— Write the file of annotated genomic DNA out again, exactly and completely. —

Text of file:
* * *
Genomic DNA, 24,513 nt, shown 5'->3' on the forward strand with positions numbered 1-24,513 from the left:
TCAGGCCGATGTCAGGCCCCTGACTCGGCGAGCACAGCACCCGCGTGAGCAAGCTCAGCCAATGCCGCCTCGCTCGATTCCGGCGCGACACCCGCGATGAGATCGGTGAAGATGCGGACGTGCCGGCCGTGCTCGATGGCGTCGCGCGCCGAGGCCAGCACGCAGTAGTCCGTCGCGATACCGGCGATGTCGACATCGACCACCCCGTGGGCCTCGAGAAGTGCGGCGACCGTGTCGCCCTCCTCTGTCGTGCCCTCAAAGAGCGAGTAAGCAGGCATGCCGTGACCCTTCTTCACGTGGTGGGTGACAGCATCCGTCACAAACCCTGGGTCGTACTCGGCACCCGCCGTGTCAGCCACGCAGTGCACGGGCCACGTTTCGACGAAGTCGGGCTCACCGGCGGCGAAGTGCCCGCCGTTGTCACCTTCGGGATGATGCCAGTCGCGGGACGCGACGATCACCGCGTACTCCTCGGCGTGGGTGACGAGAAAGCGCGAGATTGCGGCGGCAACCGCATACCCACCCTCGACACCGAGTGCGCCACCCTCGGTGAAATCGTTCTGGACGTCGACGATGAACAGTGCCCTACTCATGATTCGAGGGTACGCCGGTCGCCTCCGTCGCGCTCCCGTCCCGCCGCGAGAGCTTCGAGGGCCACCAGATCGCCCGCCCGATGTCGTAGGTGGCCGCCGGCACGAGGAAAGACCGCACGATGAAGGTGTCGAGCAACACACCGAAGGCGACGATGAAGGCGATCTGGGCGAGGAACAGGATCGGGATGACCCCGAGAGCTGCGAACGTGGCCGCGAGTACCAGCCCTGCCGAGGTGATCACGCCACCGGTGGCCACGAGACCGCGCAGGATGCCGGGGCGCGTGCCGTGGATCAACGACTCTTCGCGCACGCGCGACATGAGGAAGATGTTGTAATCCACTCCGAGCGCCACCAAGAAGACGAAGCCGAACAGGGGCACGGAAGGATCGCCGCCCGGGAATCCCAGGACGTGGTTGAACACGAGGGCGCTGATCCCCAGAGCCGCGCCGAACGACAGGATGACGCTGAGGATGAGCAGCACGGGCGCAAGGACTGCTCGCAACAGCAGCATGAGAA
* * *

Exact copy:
Genomic DNA, 24,513 nt, shown 5'->3' on the forward strand with positions numbered 1-24,513 from the left:
TCAGGCCGATGTCAGGCCCCTGACTCGGCGAGCACAGCACCCGCGTGAGCAAGCTCAGCCAATGCCGCCTCGCTCGATTCCGGCGCGACACCCGCGATGAGATCGGTGAAGATGCGGACGTGCCGGCCGTGCTCGATGGCGTCGCGCGCCGAGGCCAGCACGCAGTAGTCCGTCGCGATACCGGCGATGTCGACATCGACCACCCCGTGGGCCTCGAGAAGTGCGGCGACCGTGTCGCCCTCCTCTGTCGTGCCCTCAAAGAGCGAGTAAGCAGGCATGCCGTGACCCTTCTTCACGTGGTGGGTGACAGCATCCGTCACAAACCCTGGGTCGTACTCGGCACCCGCCGTGTCAGCCACGCAGTGCACGGGCCACGTTTCGACGAAGTCGGGCTCACCGGCGGCGAAGTGCCCGCCGTTGTCACCTTCGGGATGATGCCAGTCGCGGGACGCGACGATCACCGCGTACTCCTCGGCGTGGGTGACGAGAAAGCGCGAGATTGCGGCGGCAACCGCATACCCACCCTCGACACCGAGTGCGCCACCCTCGGTGAAATCGTTCTGGACGTCGACGATGAACAGTGCCCTACTCATGATTCGAGGGTACGCCGGTCGCCTCCGTCGCGCTCCCGTCCCGCCGCGAGAGCTTCGAGGGCCACCAGATCGCCCGCCCGATGTCGTAGGTGGCCGCCGGCACGAGGAAAGACCGCACGATGAAGGTGTCGAGCAACACACCGAAGGCGACGATGAAGGCGATCTGGGCGAGGAACAGGATCGGGATGACCCCGAGAGCTGCGAACGTGGCCGCGAGTACCAGCCCTGCCGAGGTGATCACGCCACCGGTGGCCACGAGACCGCGCAGGATGCCGGGGCGCGTGCCGTGGATCAACGACTCTTCGCGCACGCGCGACATGAGGAAGATGTTGTAATCCACTCCGAGCGCCACCAAGAAGACGAAGCCGAACAGGGGCACGGAAGGATCGCCGCCCGGGAATCCCAGGACGTGGTTGAACACGAGGGCGCTGATCCCCAGAGCCGCGCCGAACGACAGGATGACGCTGAGGATGAGCAGCACGGGCGCAAGGACTGCTCGCAACAGCAGCATGAGAA